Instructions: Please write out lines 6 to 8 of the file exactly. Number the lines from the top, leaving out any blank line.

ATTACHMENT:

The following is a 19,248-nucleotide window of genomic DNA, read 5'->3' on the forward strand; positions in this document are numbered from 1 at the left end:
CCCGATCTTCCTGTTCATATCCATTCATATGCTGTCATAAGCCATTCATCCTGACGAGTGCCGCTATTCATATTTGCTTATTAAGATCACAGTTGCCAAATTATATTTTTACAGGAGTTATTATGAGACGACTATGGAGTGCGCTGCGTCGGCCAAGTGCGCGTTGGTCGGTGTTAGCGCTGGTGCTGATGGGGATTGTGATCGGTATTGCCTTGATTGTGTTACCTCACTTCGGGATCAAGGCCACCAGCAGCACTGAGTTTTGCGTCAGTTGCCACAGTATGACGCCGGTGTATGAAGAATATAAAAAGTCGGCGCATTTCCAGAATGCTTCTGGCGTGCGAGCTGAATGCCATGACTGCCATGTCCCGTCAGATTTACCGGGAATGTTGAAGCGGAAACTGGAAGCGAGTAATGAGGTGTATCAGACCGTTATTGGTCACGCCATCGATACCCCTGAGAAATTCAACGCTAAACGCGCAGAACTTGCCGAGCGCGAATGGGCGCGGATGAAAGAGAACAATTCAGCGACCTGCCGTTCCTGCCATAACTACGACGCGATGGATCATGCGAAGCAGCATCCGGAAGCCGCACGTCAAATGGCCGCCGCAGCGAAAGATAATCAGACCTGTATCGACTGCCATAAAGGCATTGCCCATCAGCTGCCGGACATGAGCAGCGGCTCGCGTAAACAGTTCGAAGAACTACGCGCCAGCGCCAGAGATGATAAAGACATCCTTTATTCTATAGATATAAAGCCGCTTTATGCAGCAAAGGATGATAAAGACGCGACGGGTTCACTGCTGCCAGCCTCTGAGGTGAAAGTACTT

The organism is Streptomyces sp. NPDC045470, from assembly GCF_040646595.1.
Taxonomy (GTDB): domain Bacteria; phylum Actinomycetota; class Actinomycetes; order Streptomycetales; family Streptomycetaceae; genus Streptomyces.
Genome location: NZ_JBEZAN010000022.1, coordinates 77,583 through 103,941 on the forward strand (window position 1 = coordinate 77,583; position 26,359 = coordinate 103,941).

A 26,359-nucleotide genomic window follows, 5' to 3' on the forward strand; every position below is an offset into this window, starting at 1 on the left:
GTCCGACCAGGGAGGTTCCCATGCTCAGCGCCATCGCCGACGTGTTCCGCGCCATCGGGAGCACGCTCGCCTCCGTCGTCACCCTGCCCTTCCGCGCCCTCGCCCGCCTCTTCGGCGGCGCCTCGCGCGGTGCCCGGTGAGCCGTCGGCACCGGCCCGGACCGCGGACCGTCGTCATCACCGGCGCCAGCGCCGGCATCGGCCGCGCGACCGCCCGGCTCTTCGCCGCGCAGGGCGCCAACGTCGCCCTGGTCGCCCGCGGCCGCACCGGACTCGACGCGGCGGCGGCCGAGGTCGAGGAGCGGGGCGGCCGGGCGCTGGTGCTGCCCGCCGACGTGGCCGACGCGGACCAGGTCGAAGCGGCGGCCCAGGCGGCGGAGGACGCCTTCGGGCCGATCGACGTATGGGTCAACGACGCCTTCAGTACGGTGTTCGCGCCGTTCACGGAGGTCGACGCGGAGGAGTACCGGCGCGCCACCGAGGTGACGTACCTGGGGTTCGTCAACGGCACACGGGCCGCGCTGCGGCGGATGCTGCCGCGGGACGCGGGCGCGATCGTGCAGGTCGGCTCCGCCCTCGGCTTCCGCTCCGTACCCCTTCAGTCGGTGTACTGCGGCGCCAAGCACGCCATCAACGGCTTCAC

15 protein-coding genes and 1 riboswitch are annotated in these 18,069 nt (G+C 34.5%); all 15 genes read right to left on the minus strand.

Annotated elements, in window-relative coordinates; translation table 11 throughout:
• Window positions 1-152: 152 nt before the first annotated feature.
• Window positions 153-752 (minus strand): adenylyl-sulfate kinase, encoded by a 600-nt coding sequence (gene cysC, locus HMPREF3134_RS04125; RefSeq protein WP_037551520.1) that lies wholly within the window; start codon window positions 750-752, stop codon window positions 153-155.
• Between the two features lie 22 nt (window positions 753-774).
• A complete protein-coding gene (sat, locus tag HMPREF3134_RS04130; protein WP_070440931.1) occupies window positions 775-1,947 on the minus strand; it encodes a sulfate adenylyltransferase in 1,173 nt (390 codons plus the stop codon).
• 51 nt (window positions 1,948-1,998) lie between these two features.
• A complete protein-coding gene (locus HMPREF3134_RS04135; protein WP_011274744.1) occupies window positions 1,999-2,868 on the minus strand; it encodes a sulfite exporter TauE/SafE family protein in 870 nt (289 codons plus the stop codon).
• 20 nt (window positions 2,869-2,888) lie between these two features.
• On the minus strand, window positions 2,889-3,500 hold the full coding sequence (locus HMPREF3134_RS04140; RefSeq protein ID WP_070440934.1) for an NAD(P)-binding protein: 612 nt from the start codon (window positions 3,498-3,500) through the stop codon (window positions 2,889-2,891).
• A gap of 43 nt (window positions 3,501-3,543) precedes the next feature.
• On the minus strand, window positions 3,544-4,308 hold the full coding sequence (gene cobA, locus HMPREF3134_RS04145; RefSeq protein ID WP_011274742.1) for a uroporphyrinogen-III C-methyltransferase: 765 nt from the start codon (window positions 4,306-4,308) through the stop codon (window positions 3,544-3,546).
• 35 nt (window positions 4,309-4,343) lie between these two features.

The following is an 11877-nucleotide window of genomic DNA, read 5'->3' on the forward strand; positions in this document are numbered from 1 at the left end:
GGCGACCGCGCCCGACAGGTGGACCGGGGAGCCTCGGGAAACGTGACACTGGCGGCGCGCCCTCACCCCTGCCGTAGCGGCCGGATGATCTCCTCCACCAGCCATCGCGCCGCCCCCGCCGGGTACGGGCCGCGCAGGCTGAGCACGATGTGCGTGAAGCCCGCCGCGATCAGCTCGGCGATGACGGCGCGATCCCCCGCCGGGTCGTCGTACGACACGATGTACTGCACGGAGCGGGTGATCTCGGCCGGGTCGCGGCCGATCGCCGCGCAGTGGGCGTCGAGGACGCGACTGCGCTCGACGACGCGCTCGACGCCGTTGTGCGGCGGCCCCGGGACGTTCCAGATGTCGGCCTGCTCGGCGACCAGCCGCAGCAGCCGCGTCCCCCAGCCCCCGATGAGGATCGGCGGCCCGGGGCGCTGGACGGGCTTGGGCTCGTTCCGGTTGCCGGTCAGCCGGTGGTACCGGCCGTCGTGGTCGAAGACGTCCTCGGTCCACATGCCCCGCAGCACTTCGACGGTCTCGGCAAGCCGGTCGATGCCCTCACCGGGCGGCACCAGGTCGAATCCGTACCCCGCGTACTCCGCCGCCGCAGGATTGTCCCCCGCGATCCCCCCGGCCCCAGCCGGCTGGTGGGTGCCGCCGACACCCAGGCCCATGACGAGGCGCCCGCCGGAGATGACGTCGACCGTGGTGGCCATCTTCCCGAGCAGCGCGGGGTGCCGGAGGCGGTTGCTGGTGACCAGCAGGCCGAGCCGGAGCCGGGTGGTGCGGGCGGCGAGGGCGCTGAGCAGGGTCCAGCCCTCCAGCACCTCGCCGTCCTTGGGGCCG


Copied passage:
A 26,359-nucleotide genomic window follows, 5' to 3' on the forward strand; every position below is an offset into this window, starting at 1 on the left:
GTCCGACCAGGGAGGTTCCCATGCTCAGCGCCATCGCCGACGTGTTCCGCGCCATCGGGAGCACGCTCGCCTCCGTCGTCACCCTGCCCTTCCGCGCCCTCGCCCGCCTCTTCGGCGGCGCCTCGCGCGGTGCCCGGTGAGCCGTCGGCACCGGCCCGGACCGCGGACCGTCGTCATCACCGGCGCCAGCGCCGGCATCGGCCGCGCGACCGCCCGGCTCTTCGCCGCGCAGGGCGCCAACGTCGCCCTGGTCGCCCGCGGCCGCACCGGACTCGACGCGGCGGCGGCCGAGGTCGAGGAGCGGGGCGGCCGGGCGCTGGTGCTGCCCGCCGACGTGGCCGACGCGGACCAGGTCGAAGCGGCGGCCCAGGCGGCGGAGGACGCCTTCGGGCCGATCGACGTATGGGTCAACGACGCCTTCAGTACGGTGTTCGCGCCGTTCACGGAGGTCGACGCGGAGGAGTACCGGCGCGCCACCGAGGTGACGTACCTGGGGTTCGTCAACGGCACACGGGCCGCGCTGCGGCGGATGCTGCCGCGGGACGCGGGCGCGATCGTGCAGGTCGGCTCCGCCCTCGGCTTCCGCTCCGTACCCCTTCAGTCGGTGTACTGCGGCGCCAAGCACGCCATCAACGGCTTCAC

15 protein-coding genes and 1 riboswitch are annotated in these 18,069 nt (G+C 34.5%); all 15 genes read right to left on the minus strand.